3 min read

Jens “atom” Steube, the developer of the popular Hashcat password cracking tool recently developed a new technique to obtain user credentials over WPA/WPA2 security. Here, attackers can easily retrieve the Pairwise Master Key Identifier (PMKID) from a router.

WPA/WPA2, the Wi-Fi security protocols, enable a wireless and secure connection between devices using encryption via a PSK(Pre-shared Key). The WPA2 protocol was considered as highly secure against attacks. However, a method known as KRACK attack discovered in October 2017 was successful in decrypting the data exchange between the devices, theoretically.

Steube discovered the new method when looking for new ways to crack the WPA3 wireless security protocol. According to Steube, this method works against almost all routers utilizing 802.11i/p/q/r networks with roaming enabled.

How does this new WPA/WPA2 attack work?

The new attack method works by extracting the RSN IE (Robust Security Network Information Element) from a single EAPOL frame. RSN IE is an optional field containing the PMKID generated by a router when a user tries to authenticate.

Previously, for cracking user credentials, the attacker had to wait for a user to login to a wireless network. They could then capture the four-way handshake in order to crack the key.

However, with the new method, an attacker has to simply attempt to authenticate to the wireless network in order to retrieve a single frame to get access to the PMKID. This can be then used to retrieve the Pre-Shared Key (PSK) of the wireless network.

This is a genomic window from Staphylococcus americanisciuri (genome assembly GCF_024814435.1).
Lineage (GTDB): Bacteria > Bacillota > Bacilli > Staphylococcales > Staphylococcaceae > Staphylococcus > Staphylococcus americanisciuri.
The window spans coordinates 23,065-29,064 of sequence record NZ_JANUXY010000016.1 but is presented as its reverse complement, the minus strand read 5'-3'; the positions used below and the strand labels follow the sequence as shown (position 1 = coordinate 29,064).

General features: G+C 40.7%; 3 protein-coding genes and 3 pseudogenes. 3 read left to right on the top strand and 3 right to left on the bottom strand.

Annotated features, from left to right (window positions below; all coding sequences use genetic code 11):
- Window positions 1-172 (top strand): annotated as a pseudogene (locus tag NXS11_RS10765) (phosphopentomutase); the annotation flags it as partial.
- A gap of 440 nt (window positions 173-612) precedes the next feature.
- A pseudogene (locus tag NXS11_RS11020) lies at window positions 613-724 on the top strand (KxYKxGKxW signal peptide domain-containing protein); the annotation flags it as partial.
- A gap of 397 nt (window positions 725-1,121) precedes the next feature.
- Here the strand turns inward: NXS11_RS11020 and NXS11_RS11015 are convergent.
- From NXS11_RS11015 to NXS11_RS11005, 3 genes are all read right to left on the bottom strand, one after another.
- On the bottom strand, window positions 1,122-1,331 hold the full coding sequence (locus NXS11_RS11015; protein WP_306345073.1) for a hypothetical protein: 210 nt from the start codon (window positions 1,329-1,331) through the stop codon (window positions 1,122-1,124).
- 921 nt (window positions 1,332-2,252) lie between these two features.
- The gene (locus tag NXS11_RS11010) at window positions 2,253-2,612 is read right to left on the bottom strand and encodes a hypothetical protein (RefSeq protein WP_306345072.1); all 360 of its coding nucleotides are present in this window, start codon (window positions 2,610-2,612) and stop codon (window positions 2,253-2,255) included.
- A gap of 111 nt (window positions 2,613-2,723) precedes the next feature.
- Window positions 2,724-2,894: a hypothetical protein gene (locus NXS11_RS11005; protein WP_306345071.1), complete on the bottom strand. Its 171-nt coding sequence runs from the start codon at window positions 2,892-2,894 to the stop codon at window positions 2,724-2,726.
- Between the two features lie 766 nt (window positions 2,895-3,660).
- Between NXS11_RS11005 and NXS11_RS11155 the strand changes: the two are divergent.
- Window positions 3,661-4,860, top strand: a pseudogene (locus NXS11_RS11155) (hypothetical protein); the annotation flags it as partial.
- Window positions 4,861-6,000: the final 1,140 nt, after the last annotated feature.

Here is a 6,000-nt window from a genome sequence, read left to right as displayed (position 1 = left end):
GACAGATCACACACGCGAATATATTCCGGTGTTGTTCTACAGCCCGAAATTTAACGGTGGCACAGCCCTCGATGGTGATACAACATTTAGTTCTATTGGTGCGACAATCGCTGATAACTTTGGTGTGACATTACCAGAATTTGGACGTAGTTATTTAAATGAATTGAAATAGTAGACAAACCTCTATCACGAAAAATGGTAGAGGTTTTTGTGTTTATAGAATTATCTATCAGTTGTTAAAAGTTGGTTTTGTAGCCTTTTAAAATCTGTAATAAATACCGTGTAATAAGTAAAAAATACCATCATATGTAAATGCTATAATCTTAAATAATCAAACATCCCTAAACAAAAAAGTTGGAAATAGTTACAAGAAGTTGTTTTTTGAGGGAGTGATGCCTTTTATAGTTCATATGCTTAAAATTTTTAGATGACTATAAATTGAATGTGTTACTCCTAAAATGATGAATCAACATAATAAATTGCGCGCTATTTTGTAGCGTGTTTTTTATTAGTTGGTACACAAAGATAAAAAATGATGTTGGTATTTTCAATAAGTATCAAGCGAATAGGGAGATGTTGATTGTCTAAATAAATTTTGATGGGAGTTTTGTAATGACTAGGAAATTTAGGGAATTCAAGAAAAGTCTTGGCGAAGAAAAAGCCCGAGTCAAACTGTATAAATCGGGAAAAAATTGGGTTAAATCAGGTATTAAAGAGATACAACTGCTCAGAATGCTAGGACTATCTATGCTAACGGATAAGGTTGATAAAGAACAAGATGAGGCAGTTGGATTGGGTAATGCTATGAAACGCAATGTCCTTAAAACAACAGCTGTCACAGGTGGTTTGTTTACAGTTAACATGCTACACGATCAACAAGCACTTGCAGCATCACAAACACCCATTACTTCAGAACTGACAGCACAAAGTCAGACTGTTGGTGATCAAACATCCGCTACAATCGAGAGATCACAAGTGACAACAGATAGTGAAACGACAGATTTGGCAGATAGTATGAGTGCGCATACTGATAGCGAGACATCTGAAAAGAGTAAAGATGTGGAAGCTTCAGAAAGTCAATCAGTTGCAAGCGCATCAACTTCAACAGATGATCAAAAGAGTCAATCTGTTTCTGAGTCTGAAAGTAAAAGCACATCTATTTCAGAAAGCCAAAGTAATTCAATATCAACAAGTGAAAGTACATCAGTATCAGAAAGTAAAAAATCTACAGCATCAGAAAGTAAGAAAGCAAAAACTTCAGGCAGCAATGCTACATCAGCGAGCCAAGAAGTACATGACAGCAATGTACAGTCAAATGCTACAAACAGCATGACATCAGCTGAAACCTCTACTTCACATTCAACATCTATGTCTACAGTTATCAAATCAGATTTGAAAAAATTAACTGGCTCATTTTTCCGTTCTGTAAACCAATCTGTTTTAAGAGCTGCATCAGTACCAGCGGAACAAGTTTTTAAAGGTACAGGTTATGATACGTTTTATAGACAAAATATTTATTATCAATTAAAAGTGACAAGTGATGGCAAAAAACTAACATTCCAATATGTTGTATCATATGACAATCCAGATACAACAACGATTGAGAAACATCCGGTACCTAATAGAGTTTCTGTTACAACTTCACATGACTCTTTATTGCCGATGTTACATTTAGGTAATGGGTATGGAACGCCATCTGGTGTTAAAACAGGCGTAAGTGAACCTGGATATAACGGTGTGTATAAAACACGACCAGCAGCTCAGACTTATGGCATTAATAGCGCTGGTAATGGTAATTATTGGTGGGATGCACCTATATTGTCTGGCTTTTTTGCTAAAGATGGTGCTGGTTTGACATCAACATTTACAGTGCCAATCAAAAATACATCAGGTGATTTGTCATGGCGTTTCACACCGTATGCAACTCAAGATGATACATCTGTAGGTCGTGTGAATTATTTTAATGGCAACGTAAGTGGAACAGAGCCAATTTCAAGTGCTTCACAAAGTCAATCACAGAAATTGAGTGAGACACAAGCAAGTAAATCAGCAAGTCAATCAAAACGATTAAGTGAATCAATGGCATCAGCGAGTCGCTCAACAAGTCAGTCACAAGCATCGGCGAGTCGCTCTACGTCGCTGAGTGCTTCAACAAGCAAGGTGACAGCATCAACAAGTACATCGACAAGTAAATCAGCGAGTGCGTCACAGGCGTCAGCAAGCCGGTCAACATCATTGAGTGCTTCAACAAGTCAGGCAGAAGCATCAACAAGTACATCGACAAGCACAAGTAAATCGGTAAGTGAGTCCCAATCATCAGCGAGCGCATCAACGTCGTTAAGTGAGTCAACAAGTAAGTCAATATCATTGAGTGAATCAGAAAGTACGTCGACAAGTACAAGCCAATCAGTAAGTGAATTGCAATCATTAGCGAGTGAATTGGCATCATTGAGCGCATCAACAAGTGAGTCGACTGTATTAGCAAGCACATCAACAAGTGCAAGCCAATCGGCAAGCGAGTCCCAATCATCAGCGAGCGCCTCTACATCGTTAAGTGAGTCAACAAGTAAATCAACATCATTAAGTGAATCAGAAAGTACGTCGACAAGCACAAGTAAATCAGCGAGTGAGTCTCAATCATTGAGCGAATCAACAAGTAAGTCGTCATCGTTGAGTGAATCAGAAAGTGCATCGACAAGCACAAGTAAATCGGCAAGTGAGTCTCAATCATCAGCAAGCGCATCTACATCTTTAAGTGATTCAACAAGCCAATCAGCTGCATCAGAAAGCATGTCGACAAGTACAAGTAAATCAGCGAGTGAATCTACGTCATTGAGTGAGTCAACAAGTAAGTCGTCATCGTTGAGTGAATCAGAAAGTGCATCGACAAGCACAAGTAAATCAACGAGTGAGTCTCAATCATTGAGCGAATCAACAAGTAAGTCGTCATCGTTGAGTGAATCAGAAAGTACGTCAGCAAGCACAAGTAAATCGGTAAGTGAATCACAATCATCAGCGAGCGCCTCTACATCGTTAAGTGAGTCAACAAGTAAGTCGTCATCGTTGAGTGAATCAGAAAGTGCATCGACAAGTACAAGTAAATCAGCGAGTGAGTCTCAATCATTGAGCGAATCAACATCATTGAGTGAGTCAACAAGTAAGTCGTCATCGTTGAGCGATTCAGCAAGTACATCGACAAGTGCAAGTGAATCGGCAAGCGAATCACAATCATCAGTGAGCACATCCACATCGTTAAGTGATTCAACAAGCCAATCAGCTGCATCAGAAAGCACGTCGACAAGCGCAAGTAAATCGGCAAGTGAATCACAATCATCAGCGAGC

A boon for attackers?

The new method makes it easier to access the hash containing the pre-shared key, which needs to be cracked. However, this process takes a long time depending on the complexity of the password.

Most users don’t change their wireless password and simply use the PSK generated by their router.

Steube, in his post on Hashcat, said,”Cracking PSKs is made easier by some manufacturers creating PSKs that follow an obvious pattern that can be mapped directly to the make of the routers. In addition, the AP mac address and the pattern of the ESSID  allows an attacker to know the AP manufacturer without having physical access to it.”

He also stated that attackers pre-collect the pattern used by the manufacturers and create generators for each of them, which can then be fed into Hashcat. Some manufacturers use patterns that are too large to search but others do not. The faster one’s hardware is, the faster one can search through such a keyspace. A typical manufacturer’s PSK of length 10 takes 8 days to crack (on a 4 GPU box).

How can users safeguard their router’s passwords?

  • Creating one’s own key rather than using the one generated by the router.
  • The key should be long and complex by consisting of numbers, lower case letters, upper case letters, and symbols (&%$!)

Steube personally uses a password manager and lets it generate truly random passwords of length 20 – 30. One can follow the researcher’s footsteps in safeguarding their routers or use the tips he mentioned above.

Read more about this new WiFi security attack on Hashcat forum.

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2 COMMENTS

  1. Again proving the point that forcing a user to add letters, uppercase, lowercase and special characters to a password are POINTLESS! If anything, that makes a password LESS secure because the possible total combinations are fewer. As a hacker, I’m not going to bother scanning anything that only uses just letters. Thanks for making my job easier!

    What you want is a very LONG passphrase. Not a password! It doesn’t matter what is in it. What matters is that it’s over 30 characters. I don’t care what it is, once you start exceeding 30 characters, my job of cracking your password just became next to impossible.

    Do you get it? If you do, you already know more than most security “experts”.

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